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C.D. Warner, et al., comp. The Library of the World’s Best Literature.
An Anthology in Thirty Volumes. 1917.

The Swiss Army in Italy in 1513: and the Battle of Novara

By Leopold von Ranke (1795–1886)

From the ‘History of the Latin and Teutonic Nations’

THE FOUR thousand Swiss who were in the country retired from place to place. When thus the whole country rose up in revolt, the French from the Castle of Milan again marched through the city as lords and masters, and the four thousand with their duke at their head fled to Novara, the very city where Lodovico had been betrayed,—all appeared to be at an end; and Trivulzio boasted that he had the Swiss like molten lead in a spoon.

But on this occasion he boasted prematurely. The Swiss replied to his attempts to persuade them, “With arms should he try them, and not with words.” They all followed in this matter the advice of Benedict von Weingarten,—a man, according to Anselm, stout, upright, and wise,—who, though he unwillingly took the command, led them bravely. The French attacks met with almost more contempt than resistance. The gates of Novara were left open, and the breach-holes hung with sheets. Whilst thus the Swiss, by this show of unanimous bravery, wiped out the shame of Novara of fourteen years before, their confederates of the reserve crossed the mountains: the greater portion, the Waldstadts and Berne, came over the St. Gothard and down by the Lake Maggiore; whilst the smaller contingent, the Zürichers and Churwalden, crossed the Little St. Bernard and descended to Lake Como. A messenger soon arrived, asking “why they hurried? there was no danger;” a priest shortly afterwards made the announcement that “the duke and all the Swiss had been slain.” But they collected, and resolved to find their comrades, dead or alive. Both forces hastened; the nearest road from the St. Gothard was chosen; and on July 5th the greater part of the force had arrived close to Novara.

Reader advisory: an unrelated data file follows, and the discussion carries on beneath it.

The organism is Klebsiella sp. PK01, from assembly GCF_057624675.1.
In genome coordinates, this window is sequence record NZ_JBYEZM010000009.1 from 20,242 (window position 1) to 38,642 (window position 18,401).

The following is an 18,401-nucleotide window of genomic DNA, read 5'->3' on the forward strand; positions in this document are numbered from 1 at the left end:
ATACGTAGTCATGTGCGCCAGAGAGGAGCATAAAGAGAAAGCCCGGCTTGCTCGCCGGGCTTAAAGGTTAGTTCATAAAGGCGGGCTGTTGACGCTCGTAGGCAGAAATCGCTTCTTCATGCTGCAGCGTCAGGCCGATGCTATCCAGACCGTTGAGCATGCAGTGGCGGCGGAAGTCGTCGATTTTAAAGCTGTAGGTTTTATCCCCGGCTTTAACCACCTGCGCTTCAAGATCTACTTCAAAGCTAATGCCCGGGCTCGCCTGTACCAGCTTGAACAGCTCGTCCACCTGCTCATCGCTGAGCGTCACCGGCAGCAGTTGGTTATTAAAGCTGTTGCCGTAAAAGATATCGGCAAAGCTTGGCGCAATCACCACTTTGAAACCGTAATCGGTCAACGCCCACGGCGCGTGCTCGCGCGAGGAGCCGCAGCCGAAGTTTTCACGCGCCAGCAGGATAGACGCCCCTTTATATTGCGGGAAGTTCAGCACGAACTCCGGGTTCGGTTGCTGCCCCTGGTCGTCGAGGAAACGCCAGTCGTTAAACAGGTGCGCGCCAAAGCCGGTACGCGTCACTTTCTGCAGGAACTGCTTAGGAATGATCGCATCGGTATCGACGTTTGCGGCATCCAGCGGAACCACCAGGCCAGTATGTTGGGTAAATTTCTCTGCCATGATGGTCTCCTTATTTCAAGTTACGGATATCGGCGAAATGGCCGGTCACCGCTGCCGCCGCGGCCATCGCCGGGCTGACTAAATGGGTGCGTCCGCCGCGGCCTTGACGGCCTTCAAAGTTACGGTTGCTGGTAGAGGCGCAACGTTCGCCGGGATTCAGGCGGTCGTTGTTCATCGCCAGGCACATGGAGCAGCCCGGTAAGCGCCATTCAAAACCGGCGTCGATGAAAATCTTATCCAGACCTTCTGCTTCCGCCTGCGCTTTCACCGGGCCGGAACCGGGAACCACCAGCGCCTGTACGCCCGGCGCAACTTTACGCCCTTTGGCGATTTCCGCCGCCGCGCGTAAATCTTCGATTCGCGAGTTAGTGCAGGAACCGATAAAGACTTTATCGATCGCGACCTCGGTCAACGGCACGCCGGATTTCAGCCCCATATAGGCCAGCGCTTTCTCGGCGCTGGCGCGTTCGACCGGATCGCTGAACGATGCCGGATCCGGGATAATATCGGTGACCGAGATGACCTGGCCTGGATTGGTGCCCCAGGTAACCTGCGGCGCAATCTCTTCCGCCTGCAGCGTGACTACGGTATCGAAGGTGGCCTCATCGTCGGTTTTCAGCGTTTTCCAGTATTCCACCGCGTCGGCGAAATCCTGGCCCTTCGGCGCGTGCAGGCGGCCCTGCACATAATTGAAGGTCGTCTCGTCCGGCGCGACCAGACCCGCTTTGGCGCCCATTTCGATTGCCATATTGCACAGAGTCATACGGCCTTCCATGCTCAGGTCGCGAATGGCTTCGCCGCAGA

On the same day the French raised the siege. On the road to Trecas, Trivulzio selected a rising knoll called Riotta, which, owing to ditches and marshes, was well suited for defense; they bivouacked here at night, mounted their guns, and intended the following morning to fix their iron palisade. Their good intrenchments emboldened them to await the coming of the six thousand lansquenets, who with five hundred fresh lances were already in the Susa Valley.

As soon as the Swiss appear in the field, their whole thought is battle. They have neither generals nor plans, nor yet any carefully considered strategy: the God of their fathers and St. Urs, their strong arm and the halberd, are enough for them, and their bravery shows them the way. Those who had arrived at Novara on June 6th refreshed themselves with a draught, an hour’s sleep, and another draught; and then, without waiting for the Zürichers, they all—both those who had been there and the fresh arrivals—rushed in disorder, like a swarm of bees flying from the hive into the summer sun, as Anselm describes it, through the gates and the breaches, into the open. They were almost without guns, entirely without cavalry, and many were without armor; but all the same they rushed on the enemy, well intrenched as he was behind good artillery, and upon those knights “without fear and blame” in full cuirass.